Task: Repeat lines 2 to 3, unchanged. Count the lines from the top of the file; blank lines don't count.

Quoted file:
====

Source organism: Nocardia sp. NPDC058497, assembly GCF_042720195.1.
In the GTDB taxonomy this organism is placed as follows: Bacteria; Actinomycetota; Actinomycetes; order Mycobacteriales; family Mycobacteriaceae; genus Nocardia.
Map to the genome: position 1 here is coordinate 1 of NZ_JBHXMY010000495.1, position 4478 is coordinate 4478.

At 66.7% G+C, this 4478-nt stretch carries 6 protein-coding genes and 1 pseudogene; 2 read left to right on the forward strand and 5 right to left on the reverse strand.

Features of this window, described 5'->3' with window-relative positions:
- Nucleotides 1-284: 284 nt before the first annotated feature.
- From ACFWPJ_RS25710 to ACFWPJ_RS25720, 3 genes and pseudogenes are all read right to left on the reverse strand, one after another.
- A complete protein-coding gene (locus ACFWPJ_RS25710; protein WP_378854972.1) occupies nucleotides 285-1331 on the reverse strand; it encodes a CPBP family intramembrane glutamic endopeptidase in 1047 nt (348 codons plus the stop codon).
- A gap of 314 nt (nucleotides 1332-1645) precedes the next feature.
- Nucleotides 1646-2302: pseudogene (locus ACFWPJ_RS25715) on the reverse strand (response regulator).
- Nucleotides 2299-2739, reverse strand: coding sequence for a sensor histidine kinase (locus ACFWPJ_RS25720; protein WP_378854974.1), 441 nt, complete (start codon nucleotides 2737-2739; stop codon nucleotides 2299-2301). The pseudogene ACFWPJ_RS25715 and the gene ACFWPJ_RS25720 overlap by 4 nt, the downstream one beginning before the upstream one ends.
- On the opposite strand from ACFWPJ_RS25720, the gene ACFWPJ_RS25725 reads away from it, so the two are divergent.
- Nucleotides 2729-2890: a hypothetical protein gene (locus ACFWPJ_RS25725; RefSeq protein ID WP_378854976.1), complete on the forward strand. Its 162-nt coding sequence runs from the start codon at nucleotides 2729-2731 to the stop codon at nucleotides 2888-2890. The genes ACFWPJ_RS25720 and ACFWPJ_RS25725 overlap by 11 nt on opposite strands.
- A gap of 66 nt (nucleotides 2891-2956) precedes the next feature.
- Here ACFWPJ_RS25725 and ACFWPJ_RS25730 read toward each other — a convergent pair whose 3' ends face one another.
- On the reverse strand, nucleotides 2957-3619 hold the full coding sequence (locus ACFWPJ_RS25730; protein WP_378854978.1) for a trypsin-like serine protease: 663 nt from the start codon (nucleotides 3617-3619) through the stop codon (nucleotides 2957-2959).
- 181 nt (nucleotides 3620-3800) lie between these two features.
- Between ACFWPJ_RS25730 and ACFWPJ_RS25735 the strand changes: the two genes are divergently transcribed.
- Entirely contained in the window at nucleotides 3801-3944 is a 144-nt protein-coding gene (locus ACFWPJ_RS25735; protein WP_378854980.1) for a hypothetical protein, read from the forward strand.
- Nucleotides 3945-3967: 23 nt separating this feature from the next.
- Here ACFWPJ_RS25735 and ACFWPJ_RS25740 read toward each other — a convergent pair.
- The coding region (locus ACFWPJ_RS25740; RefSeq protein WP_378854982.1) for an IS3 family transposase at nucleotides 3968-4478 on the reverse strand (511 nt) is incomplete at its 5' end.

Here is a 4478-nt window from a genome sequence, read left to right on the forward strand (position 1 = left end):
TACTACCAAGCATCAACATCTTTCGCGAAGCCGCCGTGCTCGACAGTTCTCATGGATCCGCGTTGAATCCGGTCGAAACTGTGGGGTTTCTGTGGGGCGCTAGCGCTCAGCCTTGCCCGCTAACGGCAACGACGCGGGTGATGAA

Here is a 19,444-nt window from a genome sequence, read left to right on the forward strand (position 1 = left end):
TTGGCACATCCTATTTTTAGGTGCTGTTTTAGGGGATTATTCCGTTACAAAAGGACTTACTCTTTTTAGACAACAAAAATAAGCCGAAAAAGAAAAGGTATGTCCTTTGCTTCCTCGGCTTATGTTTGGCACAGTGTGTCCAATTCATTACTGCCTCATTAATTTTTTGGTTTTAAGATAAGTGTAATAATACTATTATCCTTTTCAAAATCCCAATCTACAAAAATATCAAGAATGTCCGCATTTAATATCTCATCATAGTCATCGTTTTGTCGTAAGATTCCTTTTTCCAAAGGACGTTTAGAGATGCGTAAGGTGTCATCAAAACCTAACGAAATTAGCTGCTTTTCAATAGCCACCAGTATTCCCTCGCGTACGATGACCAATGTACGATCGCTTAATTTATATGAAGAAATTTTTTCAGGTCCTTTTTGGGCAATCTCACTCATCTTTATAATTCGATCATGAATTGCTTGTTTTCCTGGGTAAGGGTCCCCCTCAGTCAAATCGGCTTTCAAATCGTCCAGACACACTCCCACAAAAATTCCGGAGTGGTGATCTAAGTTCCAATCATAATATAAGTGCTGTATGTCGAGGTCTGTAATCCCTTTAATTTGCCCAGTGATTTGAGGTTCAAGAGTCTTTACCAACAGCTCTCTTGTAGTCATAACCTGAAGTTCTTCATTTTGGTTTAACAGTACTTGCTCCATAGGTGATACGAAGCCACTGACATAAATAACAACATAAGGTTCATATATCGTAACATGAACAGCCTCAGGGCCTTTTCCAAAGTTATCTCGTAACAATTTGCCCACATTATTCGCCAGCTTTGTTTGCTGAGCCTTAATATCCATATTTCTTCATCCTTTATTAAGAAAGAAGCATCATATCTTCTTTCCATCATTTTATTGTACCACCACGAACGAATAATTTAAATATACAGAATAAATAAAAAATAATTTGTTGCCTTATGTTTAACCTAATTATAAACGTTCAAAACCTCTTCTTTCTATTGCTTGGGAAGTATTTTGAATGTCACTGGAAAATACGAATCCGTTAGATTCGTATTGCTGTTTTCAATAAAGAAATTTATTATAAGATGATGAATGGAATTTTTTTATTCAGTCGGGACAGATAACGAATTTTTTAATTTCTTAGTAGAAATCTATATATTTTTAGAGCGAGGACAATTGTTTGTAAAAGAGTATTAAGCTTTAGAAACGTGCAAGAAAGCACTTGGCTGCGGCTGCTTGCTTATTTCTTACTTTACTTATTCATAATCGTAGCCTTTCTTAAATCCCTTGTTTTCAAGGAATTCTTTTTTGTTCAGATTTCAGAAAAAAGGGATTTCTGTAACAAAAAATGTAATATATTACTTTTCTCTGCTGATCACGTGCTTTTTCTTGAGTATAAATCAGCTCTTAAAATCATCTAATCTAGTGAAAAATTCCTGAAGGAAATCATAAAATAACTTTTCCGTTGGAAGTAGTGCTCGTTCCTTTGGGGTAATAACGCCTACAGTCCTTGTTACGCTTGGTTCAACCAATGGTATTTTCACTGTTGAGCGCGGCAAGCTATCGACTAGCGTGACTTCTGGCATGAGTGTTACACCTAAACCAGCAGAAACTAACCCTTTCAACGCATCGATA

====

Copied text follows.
In the GTDB taxonomy this organism is placed as follows: Bacteria; Actinomycetota; Actinomycetes; order Mycobacteriales; family Mycobacteriaceae; genus Nocardia.
Map to the genome: position 1 here is coordinate 1 of NZ_JBHXMY010000495.1, position 4478 is coordinate 4478.